Daniel Boyd - Why I Paint
Exploring the creative processes of tomorrow's artists today - as featured in Vitamin P3
The paintings of Daniel Boyd question what it means to be a history painter today. Painting from nineteenth and twentieth-century photographs, Boyd, an Aboriginal Australian artist of the Kudjlat and Gangalu peoples with Vanuatuan heritage, reframes the visual narratives of indigenous people in the Pacific, including those of his ancestors. Using a technique that borrows from Central Australian Aboriginal dot painting and Impressionist pointillism – as much as it does from the lexicons of printing and photography - Boyd implicates Australia’s aesthetic history in its post-colonialist past and present.
Using the abstract technique of dot painting as a means to a figurative end, Boyd paints portraits and landscapes in oils, watercolour or charcoal, before overlaying the painted surface with dots of archival glue. As if to emphasize that each painting is a record of loss, the image that remains outside of the glue is then painted – or ‘Black-ed’ – out, so that only the raised dots remain. For Boyd, the historical record is best re-told through the gaps left by its missing parts. Here, the Vitamin P3-featured painter tells us what interests, inspires and spurs him on.
Who are you? I descend from the oldest continuous culture on Earth, My mum thinks I was born around 13:10 on the 14th of August, 1982, in Cairns. The city is in the Australian state of Queensland on the tropical far north east coast. I descend from Kudjla, Gangalu, Kuku Yalandji, Jagara, Bundjalung, Kuku Djungan and a Slave from north Pentecost Island in Vanuatu (brought in the late 19th century to the plantations of far north Queensland). My aboriginal ancestors were from the Stolen Generations - forcibly removed by the Australian Government from their parents, separated and denied cultural inheritance with the assistance of numerous Christian denominations - and lived on an anglican church mission called Yarrabah, similar to the reservations of North America. I’m also a Giangurra beachdog.
What’s on your mind right now? Dinosaurs + Marina Ambromovic, astrology, astrophysics, gravitational waves, racism, Capitalism, Globalisation, climate change, the edge of the universe, cultural appropriation, generational trauma, negritude, oppression, poetics of relation, opacity and education.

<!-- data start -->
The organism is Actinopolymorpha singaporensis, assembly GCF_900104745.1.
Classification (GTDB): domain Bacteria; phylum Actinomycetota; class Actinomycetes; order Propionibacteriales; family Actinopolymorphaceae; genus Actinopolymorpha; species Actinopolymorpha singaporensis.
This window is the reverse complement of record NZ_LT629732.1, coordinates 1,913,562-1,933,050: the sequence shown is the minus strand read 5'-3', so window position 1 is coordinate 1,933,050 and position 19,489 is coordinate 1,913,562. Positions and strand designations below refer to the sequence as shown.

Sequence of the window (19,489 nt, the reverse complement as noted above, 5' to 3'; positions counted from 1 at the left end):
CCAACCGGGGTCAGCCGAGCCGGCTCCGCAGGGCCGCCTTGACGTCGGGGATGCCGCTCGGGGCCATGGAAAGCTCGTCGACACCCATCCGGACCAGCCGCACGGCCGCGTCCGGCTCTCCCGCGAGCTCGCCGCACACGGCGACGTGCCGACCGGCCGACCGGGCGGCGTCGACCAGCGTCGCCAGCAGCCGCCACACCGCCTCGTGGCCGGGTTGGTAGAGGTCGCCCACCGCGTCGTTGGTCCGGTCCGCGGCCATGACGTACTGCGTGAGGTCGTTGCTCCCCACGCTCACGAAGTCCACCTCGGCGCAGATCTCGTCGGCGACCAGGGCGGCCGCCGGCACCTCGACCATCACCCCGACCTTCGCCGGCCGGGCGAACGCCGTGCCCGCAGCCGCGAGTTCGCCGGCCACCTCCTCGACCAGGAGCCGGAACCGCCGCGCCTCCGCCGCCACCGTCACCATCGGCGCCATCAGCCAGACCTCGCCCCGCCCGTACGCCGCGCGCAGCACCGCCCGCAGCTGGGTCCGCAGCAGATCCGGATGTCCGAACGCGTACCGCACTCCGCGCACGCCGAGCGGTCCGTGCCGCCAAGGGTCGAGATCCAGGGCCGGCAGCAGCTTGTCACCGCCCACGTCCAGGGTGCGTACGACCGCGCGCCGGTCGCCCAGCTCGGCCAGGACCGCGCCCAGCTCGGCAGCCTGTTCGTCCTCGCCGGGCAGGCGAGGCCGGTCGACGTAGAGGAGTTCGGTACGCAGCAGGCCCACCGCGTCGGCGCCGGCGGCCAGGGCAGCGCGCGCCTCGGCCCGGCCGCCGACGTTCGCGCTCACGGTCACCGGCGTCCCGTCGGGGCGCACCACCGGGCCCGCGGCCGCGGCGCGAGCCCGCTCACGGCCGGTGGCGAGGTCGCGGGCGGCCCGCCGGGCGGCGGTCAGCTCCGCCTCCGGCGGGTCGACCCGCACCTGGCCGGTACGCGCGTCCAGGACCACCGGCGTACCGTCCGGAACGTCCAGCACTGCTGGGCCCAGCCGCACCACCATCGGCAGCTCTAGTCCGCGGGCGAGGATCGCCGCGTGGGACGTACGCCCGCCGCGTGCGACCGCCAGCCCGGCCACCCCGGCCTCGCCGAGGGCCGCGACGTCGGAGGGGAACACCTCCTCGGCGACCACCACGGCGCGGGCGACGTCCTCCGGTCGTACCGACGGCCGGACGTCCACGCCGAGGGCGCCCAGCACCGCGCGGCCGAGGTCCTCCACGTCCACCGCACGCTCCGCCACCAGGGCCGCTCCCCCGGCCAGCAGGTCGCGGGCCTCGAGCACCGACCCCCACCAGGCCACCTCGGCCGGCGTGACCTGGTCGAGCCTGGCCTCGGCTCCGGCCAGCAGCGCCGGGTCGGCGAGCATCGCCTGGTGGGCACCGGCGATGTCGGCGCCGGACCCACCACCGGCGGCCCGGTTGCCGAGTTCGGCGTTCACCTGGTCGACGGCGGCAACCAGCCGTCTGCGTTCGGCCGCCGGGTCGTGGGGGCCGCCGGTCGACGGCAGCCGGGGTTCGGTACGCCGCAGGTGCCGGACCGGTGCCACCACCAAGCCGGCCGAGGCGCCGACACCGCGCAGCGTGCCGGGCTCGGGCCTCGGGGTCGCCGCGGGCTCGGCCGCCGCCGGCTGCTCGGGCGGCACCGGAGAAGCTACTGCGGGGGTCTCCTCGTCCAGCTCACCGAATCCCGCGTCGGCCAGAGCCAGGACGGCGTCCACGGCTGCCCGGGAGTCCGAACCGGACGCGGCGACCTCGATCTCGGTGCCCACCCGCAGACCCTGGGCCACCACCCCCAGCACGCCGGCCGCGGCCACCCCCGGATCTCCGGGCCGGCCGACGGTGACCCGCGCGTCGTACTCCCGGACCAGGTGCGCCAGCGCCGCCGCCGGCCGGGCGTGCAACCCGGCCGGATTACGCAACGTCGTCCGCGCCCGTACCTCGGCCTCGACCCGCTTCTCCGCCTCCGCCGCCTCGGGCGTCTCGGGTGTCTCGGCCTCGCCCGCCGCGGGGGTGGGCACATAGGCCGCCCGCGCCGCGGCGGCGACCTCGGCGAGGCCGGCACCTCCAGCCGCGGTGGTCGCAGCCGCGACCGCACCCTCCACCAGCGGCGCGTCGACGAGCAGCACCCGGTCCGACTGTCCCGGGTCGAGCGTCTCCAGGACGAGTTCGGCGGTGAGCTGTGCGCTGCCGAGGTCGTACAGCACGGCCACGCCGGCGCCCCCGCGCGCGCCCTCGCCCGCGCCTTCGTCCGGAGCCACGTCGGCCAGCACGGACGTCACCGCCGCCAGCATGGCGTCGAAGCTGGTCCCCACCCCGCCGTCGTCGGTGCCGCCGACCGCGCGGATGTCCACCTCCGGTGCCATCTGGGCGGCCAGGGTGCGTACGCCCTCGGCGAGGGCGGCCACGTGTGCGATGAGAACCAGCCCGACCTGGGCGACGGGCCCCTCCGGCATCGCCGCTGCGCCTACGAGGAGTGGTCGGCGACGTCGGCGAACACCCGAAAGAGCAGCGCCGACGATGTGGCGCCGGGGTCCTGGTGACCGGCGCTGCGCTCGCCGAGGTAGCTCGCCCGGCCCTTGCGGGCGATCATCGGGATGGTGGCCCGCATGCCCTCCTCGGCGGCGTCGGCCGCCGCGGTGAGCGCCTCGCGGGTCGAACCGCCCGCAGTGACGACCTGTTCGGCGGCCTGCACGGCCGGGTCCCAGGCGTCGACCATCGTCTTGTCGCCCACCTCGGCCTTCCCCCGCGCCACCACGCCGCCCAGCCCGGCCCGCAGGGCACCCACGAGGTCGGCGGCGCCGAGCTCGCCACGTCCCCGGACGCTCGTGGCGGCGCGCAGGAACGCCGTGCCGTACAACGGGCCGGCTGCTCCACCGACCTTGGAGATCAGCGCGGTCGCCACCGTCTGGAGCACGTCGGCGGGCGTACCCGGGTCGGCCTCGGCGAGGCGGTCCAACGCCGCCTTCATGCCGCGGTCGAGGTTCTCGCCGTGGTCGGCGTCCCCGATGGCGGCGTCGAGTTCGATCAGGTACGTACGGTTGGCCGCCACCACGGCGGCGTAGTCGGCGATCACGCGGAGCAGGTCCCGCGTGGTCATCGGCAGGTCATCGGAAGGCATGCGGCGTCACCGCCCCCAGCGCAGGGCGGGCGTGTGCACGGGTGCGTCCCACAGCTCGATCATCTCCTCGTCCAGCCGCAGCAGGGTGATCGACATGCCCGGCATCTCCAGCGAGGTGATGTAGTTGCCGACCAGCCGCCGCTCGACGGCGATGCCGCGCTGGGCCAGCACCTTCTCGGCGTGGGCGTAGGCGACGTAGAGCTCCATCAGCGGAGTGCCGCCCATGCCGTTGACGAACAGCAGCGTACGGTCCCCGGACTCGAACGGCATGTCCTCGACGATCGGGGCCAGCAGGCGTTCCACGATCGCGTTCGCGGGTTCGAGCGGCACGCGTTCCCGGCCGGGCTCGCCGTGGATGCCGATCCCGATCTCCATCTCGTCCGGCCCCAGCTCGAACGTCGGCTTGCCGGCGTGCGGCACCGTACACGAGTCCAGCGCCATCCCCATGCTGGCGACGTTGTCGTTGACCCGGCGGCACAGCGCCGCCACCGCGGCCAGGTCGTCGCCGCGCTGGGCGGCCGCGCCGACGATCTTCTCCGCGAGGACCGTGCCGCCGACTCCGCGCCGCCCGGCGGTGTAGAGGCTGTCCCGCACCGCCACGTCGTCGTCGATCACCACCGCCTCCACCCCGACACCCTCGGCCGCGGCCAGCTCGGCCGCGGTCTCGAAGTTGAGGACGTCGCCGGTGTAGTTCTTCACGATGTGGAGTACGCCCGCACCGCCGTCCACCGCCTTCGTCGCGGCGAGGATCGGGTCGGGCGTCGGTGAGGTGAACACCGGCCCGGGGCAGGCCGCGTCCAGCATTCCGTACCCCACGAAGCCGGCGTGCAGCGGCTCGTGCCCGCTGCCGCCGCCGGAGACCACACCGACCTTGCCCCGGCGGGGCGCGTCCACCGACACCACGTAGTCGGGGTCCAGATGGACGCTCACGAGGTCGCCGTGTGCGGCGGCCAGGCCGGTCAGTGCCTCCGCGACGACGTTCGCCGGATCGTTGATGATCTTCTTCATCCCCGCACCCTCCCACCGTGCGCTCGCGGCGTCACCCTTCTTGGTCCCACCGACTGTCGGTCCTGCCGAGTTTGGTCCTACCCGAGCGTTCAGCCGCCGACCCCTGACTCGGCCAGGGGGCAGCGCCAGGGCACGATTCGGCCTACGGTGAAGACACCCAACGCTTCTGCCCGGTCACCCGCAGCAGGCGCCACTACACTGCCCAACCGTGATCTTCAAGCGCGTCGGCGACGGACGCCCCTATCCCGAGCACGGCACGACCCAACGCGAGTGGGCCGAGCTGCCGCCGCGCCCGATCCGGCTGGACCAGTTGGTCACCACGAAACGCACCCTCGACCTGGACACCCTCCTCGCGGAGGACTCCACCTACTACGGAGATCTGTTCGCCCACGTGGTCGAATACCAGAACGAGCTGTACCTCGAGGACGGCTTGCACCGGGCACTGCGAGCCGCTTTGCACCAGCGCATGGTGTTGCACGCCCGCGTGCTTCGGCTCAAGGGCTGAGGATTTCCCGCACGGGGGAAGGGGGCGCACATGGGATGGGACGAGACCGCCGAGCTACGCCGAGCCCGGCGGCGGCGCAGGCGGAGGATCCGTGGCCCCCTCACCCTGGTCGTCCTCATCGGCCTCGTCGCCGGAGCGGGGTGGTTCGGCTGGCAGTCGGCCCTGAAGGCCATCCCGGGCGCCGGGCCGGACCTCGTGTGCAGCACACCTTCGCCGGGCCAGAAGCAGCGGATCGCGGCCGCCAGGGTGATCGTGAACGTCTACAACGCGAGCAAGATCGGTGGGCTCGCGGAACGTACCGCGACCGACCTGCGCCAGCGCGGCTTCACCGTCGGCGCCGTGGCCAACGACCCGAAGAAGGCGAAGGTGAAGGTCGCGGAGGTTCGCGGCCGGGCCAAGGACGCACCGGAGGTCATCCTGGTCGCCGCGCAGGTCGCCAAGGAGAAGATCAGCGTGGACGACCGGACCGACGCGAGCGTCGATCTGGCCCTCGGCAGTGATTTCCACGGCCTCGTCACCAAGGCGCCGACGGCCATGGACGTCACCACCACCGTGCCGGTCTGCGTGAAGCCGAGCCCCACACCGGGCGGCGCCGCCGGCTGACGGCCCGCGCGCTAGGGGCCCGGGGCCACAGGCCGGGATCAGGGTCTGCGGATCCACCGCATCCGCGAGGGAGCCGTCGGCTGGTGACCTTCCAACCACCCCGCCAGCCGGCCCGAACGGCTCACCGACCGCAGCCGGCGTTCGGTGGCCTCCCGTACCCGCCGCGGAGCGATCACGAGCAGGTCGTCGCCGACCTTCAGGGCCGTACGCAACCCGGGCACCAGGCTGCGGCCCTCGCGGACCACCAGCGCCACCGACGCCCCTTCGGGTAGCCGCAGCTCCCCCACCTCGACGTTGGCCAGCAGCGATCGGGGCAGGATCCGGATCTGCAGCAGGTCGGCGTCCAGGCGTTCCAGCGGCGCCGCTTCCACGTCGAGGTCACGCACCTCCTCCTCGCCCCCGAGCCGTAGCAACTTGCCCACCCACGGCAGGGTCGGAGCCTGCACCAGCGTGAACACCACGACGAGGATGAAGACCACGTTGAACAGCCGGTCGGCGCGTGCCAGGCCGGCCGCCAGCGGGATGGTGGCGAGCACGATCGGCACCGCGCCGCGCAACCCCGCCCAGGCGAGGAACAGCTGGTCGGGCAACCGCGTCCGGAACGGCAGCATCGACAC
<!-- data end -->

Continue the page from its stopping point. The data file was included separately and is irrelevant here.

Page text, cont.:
How do you get this stuff out? It’s hard not to.
How does it fit together? The physical nature of the surface of my works is the language that relates my ideas to the edge of the universe. Each dot is a transparent lens, the work is about perception or place in time and space. Each dot holds information and together they create narrative. The black space between the information is about comprehension and acts as a metaphor for what binds information and matter.
What brought you to this point? Love, support and having the option to question.
Can you control it? Can Bruce Banner?
Have you ever destroyed one of your paintings? No.
What’s next for you, and what’s next for painting? I’m working on a book that references Aimé Césaire’s collection of poems called Lost Body that were illustrated by Pablo Picasso, I think that ideas relating to Negritude like blackness and understanding your environment are very present questions, like the anthropocene or social constructs. For me painting has beautiful lineage in my culture that we currently understand goes back 40,000 years, I’m excited to be a part of the next 40,000 years.<!--[if gte mso 10]>
Vitamin P3 New Perspectives In Painting is the third in an ongoing series that began with Vitamin P in 2002 and Vitamin P2 in 2011. For each book, distinguished critics, curators, museum directors and other contemporary art experts are invited to nominate artists who have made significant and innovative contributions to painting. The series in general, and Vitamin P3 in particular, is probably the best way to become an instant expert on tomorrrow's painting stars today.
Find out more about Vitamin P3 New Perspectives In Painting here. Check back for another Why I Paint interview with a Vitamin P3-featured artist tomorrow. Finally, be sure to check out more of Daniel's work at Roslyn Oxley9 Gallery.